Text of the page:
In her acceptance speech, McDormand asked all the woman nominees in the audience to stand.
“Look around, ladies and gentlemen, because we all have stories to tell and projects that need financing,” McDormand said to wild applause. “I have two words to leave with you tonight, ladies and gentlemen: Inclusion rider.”
A pair of film industry veterans won long-awaited honors.
James Ivory, a titan of international art-house cinema, won best adapted screenplay for the tender love story “Call Me by Your Name.” Ivory, 89, is the oldest Oscar winner ever.
Roger Deakins, a 14-time nominee, won his first Oscar for his cinematography on the science-fiction sequel “Blade Runner 2049.” Rachel Morrison, who photographed “Mudbound,” became the first woman nominated in that category.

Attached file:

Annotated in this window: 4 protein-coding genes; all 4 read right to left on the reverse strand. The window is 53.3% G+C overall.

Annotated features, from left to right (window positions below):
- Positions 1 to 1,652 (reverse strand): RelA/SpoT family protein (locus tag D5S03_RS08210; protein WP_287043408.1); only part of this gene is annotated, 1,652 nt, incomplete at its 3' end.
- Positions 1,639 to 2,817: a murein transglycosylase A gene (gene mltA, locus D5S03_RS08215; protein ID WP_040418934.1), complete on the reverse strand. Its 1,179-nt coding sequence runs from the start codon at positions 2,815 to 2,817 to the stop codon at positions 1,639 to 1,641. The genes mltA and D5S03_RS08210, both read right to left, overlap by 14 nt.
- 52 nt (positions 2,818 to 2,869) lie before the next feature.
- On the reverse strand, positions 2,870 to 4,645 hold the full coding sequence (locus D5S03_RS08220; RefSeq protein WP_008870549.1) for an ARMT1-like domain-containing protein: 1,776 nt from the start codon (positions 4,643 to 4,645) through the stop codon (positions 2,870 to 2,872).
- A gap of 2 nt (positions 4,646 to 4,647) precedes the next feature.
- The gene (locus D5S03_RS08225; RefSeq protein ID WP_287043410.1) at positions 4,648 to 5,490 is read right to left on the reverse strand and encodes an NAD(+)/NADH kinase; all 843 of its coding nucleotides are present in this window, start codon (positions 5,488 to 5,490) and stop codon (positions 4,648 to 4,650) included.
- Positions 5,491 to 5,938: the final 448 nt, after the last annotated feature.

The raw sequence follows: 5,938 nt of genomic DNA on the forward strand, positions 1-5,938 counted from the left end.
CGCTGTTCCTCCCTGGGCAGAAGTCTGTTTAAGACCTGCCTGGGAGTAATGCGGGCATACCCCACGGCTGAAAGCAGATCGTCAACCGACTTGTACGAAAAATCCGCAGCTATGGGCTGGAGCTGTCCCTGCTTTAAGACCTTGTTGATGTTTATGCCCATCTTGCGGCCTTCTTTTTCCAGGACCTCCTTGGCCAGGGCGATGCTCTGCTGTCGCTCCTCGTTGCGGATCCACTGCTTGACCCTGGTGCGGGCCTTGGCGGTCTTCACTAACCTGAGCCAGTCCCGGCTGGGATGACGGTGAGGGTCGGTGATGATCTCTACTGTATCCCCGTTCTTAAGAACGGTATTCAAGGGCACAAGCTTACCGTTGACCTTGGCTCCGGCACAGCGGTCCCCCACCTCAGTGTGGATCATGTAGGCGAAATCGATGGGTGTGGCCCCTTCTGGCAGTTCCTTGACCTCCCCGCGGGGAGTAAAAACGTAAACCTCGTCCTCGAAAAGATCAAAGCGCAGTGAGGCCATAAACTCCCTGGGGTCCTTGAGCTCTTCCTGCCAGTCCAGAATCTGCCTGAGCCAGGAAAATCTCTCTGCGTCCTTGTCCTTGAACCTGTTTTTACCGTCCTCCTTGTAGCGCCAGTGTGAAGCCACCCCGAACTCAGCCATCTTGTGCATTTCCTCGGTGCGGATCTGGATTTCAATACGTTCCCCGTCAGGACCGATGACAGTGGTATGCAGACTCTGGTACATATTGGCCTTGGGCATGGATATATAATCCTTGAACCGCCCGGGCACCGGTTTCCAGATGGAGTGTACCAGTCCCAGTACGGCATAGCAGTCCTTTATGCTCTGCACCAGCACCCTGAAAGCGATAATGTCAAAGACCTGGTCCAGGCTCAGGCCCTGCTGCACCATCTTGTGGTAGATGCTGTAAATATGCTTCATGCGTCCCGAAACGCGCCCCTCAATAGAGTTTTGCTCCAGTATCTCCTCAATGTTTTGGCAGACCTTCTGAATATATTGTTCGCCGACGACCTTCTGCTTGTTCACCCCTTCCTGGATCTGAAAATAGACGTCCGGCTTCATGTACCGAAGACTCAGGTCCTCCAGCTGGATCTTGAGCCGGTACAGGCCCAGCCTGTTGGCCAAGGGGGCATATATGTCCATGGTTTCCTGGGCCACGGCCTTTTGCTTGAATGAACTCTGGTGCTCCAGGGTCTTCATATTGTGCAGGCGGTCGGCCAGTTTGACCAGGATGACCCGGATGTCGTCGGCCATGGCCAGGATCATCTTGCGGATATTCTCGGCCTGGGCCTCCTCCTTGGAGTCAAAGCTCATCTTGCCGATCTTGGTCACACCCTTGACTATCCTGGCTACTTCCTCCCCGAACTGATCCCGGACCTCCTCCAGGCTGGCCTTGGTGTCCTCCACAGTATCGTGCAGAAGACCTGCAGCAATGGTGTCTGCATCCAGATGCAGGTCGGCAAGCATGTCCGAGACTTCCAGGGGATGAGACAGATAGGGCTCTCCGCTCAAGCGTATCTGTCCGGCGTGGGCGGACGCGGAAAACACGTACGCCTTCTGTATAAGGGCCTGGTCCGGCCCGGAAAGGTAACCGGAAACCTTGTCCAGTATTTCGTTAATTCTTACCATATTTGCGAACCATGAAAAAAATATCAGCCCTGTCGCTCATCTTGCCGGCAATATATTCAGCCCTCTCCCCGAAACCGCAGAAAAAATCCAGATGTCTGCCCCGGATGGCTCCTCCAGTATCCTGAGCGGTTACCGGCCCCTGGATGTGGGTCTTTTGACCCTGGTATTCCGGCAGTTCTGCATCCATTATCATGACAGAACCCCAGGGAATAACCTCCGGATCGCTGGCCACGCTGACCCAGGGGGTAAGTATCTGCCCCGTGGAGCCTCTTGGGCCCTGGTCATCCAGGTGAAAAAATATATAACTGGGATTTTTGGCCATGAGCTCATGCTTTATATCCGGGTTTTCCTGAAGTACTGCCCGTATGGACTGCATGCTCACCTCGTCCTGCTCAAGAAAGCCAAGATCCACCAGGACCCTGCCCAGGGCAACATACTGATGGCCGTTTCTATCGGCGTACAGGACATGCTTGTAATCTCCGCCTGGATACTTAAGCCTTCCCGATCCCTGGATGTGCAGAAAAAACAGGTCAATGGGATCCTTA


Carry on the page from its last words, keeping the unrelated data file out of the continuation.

“Dunkirk,” an intense World War II drama that earned more money than the nine other best picture contenders, took home three prizes in technical categories — editing, sound editing and sound design.
Kimmel made light of last year’s envelope fiasco, when “Bonnie and Clyde” co-stars Warren Beatty and Faye Dunaway were handed the wrong envelope and incorrectly announced “La La Land” as best picture. The actual winner: “Moonlight.”
“I do want to mention, this year, when you hear your name called, don’t get up right away,” Kimmel joked in his monologue. “Give us a minute.”
Beatty and Dunaway gamely returned to the stage on Sunday night to hand out the best picture award. “It’s so nice seeing you again,” Beatty quipped.
Among the most resonant symbolic gestures of the night: Jodie Foster and Jennifer Lawrence presented the best actress award, standing in for last year’s best actor winner, Casey Affleck, who has been accused of sexual misconduct.
“It’s a new day in Hollywood,” Lawrence said.